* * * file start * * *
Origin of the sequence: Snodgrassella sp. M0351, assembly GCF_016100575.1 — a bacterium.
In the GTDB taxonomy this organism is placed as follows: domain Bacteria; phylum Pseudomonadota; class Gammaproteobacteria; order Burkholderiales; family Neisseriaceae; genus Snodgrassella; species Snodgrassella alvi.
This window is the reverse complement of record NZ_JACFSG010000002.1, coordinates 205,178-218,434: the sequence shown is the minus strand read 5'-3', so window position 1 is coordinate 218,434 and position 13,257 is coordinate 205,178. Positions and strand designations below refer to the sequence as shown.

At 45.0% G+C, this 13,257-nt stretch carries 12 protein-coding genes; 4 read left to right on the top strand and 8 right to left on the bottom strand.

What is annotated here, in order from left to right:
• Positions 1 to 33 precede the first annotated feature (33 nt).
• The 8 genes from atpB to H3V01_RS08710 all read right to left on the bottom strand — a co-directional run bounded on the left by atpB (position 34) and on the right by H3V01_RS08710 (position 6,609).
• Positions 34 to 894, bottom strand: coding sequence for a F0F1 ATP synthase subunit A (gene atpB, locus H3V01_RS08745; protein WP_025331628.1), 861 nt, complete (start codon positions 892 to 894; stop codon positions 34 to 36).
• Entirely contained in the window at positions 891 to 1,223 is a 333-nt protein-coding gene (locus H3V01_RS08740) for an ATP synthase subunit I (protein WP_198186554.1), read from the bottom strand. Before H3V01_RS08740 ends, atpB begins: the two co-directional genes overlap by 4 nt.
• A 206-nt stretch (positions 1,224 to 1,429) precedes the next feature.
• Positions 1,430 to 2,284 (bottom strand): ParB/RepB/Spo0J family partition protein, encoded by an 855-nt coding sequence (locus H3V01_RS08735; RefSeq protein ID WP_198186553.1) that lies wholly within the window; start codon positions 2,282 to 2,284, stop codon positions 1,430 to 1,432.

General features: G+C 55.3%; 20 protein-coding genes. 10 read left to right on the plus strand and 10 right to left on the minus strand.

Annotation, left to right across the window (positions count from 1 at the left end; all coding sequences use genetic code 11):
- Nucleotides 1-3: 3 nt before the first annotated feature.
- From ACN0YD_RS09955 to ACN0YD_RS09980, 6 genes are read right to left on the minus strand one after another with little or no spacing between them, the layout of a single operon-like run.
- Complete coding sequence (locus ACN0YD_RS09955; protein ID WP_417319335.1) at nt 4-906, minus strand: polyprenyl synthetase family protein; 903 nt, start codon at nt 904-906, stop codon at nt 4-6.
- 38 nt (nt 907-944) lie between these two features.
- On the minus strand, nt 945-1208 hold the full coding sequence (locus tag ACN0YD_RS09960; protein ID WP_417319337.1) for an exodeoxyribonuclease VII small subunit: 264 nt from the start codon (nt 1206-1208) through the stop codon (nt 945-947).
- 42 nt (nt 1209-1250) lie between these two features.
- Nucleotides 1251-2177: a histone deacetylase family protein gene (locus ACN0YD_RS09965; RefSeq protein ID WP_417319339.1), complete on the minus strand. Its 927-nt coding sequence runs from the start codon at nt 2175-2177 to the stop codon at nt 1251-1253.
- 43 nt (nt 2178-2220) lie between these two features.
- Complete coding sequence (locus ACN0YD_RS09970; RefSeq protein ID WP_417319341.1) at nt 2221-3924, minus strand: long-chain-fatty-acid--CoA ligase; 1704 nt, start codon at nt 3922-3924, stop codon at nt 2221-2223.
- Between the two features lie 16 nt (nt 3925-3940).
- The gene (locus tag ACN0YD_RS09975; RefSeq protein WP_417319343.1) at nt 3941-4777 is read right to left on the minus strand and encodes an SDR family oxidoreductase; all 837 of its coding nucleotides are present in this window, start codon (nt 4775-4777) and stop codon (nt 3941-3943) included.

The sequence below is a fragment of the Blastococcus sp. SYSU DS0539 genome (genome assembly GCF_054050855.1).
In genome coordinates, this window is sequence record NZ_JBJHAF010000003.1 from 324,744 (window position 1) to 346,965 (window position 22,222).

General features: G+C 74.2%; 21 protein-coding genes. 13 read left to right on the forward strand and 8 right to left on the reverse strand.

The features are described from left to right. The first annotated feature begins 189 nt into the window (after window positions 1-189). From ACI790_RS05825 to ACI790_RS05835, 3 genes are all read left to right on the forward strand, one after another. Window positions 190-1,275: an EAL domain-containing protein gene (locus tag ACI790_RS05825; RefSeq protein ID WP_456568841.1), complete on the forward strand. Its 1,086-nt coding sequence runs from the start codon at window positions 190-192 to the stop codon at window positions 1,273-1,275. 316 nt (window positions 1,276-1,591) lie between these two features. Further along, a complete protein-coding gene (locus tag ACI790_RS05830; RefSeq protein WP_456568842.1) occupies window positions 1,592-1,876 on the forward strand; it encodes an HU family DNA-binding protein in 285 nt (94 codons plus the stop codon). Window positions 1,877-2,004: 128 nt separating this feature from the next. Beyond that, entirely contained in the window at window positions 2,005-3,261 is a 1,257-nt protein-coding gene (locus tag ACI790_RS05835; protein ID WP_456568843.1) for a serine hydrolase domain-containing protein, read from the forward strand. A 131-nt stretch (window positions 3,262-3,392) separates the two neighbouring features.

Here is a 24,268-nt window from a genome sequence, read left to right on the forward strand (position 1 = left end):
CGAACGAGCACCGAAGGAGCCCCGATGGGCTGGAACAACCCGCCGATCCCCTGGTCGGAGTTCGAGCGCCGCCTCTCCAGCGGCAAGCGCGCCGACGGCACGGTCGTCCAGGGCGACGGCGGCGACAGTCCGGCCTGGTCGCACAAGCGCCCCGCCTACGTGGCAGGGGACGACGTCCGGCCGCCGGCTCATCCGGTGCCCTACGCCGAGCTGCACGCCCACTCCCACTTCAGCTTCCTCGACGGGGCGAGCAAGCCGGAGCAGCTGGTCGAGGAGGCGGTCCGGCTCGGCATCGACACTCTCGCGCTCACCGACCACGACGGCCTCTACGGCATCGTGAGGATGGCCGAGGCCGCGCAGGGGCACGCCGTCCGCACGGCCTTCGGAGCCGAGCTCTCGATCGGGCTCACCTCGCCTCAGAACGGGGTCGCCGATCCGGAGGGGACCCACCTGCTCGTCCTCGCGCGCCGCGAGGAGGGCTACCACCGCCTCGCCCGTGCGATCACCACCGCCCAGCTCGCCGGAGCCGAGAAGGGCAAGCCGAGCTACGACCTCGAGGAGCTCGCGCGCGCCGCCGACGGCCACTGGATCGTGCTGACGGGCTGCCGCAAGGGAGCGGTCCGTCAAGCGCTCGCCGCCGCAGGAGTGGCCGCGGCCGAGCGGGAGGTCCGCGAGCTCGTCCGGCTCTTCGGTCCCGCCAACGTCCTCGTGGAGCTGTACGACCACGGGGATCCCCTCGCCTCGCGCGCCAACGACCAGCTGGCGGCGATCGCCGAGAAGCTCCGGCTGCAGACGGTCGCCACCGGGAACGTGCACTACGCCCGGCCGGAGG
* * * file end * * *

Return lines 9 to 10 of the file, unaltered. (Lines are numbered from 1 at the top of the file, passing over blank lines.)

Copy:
• Entirely contained in the window at positions 891 to 1,223 is a 333-nt protein-coding gene (locus H3V01_RS08740) for an ATP synthase subunit I (protein WP_198186554.1), read from the bottom strand. Before H3V01_RS08740 ends, atpB begins: the two co-directional genes overlap by 4 nt.
• A 206-nt stretch (positions 1,224 to 1,429) precedes the next feature.